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Bromancing Assassins and the Myth of the Great Writer Genius in Holden

"Holden" by Anisa George (Flyer courtesy of George & Co.)

“Holden” by Anisa George (Flyer courtesy of George & Co.)

In a vacuum, The Catcher in the Rye is a pretty straightforward story– not a whole lot happens. But if you’re at all familiar with American culture, you’re probably well aware that it has taken on an enormously prolific life of its own. Probably you read the book for school as a teen, or even a tween if you grew up here, and you might have noticed that it has a somewhat polarizing effect. If you identified with the book’s hero, a 17-year-old kid named Holden Caulfield, anyone else who shared this affinity was an OK person too. But plenty of people just don’t get Holden’s misanthropic cynicism, and it’s weird, but there seems to be a built-in emotional trigger point here for those who do: clearly the haters must be “phonies” then, too. As time goes on, and teenage angst either subsides or turns into something else, like, playing in a black metal band or four-martini lunch hours, Holden’s frustration with the world’s many, many disappointments seems more like kid stuff. And most people realize that, OK not everyone is such a phony after all. But not everyone lets go of Holden so easily.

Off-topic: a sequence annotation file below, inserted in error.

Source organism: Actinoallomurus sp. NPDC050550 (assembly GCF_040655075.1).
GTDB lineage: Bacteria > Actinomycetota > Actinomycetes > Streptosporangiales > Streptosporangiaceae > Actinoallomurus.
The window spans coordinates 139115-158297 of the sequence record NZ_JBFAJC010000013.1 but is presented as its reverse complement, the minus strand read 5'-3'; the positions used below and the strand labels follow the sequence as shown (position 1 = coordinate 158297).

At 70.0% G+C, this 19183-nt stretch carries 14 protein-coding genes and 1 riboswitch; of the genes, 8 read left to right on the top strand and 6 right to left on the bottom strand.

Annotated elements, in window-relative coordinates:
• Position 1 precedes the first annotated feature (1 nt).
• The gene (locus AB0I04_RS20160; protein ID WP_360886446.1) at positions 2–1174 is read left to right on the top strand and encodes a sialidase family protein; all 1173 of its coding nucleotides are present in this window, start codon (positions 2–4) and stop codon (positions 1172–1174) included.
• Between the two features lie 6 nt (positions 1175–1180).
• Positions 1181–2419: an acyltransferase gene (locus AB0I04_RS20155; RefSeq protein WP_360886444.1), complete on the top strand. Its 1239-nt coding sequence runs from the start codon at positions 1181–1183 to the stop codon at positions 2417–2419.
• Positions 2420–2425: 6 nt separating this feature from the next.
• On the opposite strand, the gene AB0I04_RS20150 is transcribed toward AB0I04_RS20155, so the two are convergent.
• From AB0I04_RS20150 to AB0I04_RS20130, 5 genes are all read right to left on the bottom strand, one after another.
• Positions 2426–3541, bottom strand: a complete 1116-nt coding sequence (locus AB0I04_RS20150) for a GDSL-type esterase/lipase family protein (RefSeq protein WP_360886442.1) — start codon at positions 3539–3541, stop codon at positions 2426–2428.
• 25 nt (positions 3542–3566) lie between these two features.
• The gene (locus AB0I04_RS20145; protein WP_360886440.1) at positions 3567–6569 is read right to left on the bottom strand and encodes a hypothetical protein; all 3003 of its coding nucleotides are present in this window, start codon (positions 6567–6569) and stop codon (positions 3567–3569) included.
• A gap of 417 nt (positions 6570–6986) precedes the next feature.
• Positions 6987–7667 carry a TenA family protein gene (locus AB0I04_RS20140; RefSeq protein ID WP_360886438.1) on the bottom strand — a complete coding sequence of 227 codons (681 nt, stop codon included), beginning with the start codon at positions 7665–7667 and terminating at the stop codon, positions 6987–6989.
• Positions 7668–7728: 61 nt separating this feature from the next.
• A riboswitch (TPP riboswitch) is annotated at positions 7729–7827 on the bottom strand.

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J. D. Salinger Returned to Greenwich Village Today, as Rebel in the Rye Filmed

(Photo: Laurie Gwen Shapiro)

(Photo: Laurie Gwen Shapiro)

Holden Caulfield once said that “people never notice anything,” but we couldn’t help but notice that a new biopic about J. D. Salinger was filming at Caffe Reggio today.

Laurie Gwen Shapiro, a regular at the 89-year-old coffeehouse on Macdougal Street, told us she was one of many who couldn’t get her usual caffeine fix there today.

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